Sarah Sanders resigns as White House press secretary
After a two-year run as White House press secretary and one of President Donald Trump’s closest aides, Sarah Huckabee Sanders announced her resignation June 13. As press secretary, Sanders replaced the daily press briefings that had been a staple since the early 2000s with increasingly sporadic five-minute debriefs on the White House driveway. Prior to leaving, the White House had gone more than three months without an official, on-the-record press briefing. The administration has yet to announce who will replace her, and Sanders’ own trajectory once she leaves the White House at the end of June is the subject of speculation. She has expressed interest in running for governor of Arkansas but some media outlets and White House officials say she should consider becoming a contributor to a cable news program like Fox News.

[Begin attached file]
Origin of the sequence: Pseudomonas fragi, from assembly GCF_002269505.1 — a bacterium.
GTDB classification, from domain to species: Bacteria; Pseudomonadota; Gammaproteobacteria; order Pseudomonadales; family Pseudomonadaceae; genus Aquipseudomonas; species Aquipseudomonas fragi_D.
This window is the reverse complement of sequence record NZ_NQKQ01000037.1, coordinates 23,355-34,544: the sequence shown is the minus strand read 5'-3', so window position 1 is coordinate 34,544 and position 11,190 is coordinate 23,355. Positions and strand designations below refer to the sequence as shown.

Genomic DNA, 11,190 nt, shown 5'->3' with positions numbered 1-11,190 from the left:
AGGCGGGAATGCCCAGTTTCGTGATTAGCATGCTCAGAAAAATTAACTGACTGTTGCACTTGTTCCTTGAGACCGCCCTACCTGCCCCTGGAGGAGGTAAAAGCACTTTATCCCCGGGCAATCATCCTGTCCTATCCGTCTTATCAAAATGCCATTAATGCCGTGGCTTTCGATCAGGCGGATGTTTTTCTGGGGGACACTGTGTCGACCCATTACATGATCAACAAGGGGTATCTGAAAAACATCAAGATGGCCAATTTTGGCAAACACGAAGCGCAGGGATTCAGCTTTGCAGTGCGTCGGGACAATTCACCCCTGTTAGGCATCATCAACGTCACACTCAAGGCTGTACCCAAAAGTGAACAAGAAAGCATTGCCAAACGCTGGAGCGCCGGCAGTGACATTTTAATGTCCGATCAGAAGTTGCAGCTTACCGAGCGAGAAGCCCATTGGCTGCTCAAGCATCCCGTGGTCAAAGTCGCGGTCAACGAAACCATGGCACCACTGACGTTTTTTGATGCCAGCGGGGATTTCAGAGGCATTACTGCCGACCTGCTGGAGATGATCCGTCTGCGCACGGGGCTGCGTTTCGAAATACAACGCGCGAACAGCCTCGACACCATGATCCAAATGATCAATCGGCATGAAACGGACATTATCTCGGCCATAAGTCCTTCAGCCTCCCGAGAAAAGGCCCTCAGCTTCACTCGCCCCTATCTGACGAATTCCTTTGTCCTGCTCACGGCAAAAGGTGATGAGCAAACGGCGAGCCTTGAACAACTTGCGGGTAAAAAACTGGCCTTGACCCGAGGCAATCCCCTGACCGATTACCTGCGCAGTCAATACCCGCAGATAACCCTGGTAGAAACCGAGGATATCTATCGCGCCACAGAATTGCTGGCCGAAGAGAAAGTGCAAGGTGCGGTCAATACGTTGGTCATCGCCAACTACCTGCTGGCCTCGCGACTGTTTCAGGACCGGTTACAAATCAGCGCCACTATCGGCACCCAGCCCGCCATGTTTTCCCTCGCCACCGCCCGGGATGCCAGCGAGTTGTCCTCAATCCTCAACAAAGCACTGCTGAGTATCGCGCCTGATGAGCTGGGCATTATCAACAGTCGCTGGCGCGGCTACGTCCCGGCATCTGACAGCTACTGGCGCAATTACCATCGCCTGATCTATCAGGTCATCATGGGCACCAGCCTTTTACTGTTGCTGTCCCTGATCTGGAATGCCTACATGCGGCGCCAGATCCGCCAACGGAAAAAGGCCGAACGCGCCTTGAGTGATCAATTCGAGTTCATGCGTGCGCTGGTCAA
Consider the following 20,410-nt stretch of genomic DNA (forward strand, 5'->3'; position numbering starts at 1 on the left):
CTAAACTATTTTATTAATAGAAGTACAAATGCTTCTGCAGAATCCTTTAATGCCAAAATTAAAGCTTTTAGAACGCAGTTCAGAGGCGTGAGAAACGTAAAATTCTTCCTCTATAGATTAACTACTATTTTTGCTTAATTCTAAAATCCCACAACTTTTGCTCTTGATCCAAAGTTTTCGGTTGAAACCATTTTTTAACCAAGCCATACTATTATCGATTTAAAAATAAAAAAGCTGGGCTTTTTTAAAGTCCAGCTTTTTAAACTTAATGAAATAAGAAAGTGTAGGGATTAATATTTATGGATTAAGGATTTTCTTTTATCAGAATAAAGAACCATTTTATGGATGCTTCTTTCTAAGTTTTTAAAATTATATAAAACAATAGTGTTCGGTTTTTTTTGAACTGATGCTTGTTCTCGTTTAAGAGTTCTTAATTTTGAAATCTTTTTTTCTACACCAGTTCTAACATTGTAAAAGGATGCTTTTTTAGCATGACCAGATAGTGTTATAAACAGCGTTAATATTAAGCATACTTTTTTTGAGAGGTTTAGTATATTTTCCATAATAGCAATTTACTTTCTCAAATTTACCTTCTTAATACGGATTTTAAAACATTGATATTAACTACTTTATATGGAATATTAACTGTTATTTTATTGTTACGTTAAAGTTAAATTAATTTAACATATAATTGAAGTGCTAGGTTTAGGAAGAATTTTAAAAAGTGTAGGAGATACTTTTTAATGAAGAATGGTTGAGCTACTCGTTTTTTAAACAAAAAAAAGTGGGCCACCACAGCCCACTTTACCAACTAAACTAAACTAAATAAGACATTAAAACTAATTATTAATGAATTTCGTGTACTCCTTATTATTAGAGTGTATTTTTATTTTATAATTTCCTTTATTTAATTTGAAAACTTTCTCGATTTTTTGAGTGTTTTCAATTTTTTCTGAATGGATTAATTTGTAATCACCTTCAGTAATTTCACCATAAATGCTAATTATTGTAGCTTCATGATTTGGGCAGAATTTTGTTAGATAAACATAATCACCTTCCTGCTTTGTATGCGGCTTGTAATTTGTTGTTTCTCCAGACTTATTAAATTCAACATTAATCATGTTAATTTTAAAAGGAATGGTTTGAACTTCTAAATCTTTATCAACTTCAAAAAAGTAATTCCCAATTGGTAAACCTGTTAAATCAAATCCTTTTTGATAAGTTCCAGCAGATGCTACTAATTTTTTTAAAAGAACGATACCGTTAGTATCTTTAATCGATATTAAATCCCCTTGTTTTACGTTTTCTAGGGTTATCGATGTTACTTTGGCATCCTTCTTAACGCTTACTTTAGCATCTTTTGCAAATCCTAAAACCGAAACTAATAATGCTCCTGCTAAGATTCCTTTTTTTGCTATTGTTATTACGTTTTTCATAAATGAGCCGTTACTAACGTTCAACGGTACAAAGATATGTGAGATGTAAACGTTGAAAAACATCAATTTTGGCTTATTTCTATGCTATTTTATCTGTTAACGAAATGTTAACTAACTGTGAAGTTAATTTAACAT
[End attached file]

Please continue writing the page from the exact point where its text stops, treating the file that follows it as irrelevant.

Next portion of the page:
Congress investigates internet giants’ anti-competitive moves
The US Congress opened its first ever investigation on June 10 into the pattern of internet giants like Google and Facebook of buying out potential competitors, leaving them with a monopoly-like control of digital distribution. This control gives internet companies unfair power as they play the role of middle-man in connecting news outlets to their audiences. In the congressional investigation, trade association News Media Alliance is advocating for evening the playing field by giving news outlets collective bargaining rights to secure a greater portion of advertising earnings. “They make money off this arrangement, and there needs to be a better outcome for news publishers,” said News Media Alliance President David Chavern.
The United States ranks 48th out of 180 countries in RSF's 2019 World Press Freedom Index.
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